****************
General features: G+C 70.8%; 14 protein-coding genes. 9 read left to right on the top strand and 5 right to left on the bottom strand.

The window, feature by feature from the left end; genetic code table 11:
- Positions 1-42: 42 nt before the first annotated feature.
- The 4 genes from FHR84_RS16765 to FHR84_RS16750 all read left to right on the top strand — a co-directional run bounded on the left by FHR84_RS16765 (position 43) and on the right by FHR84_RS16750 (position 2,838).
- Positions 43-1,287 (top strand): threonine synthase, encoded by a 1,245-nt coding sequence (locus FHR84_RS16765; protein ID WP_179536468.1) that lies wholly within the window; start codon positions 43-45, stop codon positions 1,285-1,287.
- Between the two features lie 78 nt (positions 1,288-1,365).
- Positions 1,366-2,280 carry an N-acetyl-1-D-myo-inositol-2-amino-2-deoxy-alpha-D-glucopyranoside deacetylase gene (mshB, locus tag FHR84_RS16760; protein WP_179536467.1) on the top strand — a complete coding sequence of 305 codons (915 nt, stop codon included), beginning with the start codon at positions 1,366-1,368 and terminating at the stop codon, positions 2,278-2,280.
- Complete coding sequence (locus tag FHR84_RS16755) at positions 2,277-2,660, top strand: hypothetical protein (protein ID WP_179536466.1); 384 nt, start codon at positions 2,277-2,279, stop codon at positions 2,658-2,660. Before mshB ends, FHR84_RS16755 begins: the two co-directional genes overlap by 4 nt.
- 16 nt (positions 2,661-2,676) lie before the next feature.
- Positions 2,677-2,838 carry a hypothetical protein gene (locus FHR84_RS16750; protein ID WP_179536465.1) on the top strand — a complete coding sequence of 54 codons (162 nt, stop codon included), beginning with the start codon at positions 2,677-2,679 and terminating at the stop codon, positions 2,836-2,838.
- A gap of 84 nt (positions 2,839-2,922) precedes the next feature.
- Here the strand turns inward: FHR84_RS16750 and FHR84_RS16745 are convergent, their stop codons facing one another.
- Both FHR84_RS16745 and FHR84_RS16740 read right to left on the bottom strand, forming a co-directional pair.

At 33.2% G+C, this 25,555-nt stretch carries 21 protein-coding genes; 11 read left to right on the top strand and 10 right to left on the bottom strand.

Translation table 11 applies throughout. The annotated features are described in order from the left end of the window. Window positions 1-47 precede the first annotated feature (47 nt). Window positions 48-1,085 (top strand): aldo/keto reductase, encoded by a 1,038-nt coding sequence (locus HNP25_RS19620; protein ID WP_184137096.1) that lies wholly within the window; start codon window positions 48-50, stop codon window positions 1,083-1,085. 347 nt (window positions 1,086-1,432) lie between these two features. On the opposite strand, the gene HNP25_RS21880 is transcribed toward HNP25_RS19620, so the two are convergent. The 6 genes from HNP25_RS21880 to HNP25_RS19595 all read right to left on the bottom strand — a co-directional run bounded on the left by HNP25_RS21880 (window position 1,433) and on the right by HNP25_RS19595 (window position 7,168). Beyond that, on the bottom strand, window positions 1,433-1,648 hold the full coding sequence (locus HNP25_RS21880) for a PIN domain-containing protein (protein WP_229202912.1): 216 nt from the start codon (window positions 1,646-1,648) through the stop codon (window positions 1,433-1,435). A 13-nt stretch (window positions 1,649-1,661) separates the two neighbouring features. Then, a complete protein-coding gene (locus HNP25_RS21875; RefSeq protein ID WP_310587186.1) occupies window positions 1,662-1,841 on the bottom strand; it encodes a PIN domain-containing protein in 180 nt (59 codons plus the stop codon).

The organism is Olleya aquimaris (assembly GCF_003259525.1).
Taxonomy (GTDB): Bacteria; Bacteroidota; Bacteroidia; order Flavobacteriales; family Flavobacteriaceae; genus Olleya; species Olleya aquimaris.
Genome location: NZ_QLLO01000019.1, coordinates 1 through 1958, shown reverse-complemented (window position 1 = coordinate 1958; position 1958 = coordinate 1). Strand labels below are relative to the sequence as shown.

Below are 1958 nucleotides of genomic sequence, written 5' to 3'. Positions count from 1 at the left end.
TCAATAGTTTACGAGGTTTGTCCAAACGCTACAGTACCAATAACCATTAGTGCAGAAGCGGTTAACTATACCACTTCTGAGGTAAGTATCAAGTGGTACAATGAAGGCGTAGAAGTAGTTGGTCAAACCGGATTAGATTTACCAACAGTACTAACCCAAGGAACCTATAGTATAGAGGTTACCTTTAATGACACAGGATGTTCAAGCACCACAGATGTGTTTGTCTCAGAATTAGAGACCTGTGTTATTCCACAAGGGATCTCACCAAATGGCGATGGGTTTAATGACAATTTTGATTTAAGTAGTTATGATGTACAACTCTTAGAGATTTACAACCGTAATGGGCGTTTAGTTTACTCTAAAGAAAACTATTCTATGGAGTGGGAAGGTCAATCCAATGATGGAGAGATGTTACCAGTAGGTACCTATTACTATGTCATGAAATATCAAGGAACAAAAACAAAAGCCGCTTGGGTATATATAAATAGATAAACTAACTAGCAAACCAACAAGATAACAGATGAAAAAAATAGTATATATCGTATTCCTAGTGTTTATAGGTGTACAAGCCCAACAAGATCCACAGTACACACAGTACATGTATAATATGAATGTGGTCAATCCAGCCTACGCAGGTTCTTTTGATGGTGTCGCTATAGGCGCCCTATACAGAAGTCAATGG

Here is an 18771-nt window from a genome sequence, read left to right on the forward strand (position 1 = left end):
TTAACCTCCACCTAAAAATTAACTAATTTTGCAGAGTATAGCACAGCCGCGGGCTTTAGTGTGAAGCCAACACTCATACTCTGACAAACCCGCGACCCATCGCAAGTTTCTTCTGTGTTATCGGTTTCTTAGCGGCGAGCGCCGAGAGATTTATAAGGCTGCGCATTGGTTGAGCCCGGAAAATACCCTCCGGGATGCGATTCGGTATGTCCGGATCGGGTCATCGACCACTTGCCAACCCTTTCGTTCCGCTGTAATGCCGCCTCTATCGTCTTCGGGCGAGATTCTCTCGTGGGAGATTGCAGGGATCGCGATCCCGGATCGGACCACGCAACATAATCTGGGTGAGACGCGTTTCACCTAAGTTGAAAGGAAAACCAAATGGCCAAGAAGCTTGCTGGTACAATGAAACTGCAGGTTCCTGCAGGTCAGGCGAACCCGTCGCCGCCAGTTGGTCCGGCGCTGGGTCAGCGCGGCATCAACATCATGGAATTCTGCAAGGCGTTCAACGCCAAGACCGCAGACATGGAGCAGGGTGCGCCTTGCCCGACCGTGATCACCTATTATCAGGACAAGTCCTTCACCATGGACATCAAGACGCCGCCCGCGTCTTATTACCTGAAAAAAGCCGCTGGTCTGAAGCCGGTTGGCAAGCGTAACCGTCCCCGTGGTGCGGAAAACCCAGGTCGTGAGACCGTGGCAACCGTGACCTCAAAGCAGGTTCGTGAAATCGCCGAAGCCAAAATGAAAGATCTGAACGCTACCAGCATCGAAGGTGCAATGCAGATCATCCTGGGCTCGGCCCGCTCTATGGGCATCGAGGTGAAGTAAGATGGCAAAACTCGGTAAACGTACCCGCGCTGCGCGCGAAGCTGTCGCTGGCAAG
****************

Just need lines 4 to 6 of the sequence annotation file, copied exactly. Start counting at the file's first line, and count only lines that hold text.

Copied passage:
- The 4 genes from FHR84_RS16765 to FHR84_RS16750 all read left to right on the top strand — a co-directional run bounded on the left by FHR84_RS16765 (position 43) and on the right by FHR84_RS16750 (position 2,838).
- Positions 43-1,287 (top strand): threonine synthase, encoded by a 1,245-nt coding sequence (locus FHR84_RS16765; protein ID WP_179536468.1) that lies wholly within the window; start codon positions 43-45, stop codon positions 1,285-1,287.
- Between the two features lie 78 nt (positions 1,288-1,365).